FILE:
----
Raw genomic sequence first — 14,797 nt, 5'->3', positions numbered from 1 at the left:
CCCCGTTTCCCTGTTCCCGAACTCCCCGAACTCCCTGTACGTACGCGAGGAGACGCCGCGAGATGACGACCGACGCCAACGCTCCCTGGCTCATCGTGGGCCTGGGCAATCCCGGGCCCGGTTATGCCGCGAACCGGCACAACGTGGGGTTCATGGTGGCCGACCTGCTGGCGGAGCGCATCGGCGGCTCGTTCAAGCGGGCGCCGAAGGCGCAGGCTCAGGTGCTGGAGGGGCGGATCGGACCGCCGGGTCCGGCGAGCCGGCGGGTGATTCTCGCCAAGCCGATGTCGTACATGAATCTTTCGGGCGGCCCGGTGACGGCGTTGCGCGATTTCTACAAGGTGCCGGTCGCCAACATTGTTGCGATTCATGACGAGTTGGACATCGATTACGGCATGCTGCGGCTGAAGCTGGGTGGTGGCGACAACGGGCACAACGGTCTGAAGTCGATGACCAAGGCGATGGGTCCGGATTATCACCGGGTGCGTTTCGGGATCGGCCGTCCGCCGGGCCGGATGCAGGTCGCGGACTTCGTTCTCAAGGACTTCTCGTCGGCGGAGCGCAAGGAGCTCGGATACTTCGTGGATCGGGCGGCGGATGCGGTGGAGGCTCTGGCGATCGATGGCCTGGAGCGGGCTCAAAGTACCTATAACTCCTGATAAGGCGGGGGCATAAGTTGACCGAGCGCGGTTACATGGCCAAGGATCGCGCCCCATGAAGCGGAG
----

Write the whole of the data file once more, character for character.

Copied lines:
Raw genomic sequence first — 14,797 nt, 5'->3', positions numbered from 1 at the left:
CCCCGTTTCCCTGTTCCCGAACTCCCCGAACTCCCTGTACGTACGCGAGGAGACGCCGCGAGATGACGACCGACGCCAACGCTCCCTGGCTCATCGTGGGCCTGGGCAATCCCGGGCCCGGTTATGCCGCGAACCGGCACAACGTGGGGTTCATGGTGGCCGACCTGCTGGCGGAGCGCATCGGCGGCTCGTTCAAGCGGGCGCCGAAGGCGCAGGCTCAGGTGCTGGAGGGGCGGATCGGACCGCCGGGTCCGGCGAGCCGGCGGGTGATTCTCGCCAAGCCGATGTCGTACATGAATCTTTCGGGCGGCCCGGTGACGGCGTTGCGCGATTTCTACAAGGTGCCGGTCGCCAACATTGTTGCGATTCATGACGAGTTGGACATCGATTACGGCATGCTGCGGCTGAAGCTGGGTGGTGGCGACAACGGGCACAACGGTCTGAAGTCGATGACCAAGGCGATGGGTCCGGATTATCACCGGGTGCGTTTCGGGATCGGCCGTCCGCCGGGCCGGATGCAGGTCGCGGACTTCGTTCTCAAGGACTTCTCGTCGGCGGAGCGCAAGGAGCTCGGATACTTCGTGGATCGGGCGGCGGATGCGGTGGAGGCTCTGGCGATCGATGGCCTGGAGCGGGCTCAAAGTACCTATAACTCCTGATAAGGCGGGGGCATAAGTTGACCGAGCGCGGTTACATGGCCAAGGATCGCGCCCCATGAAGCGGAG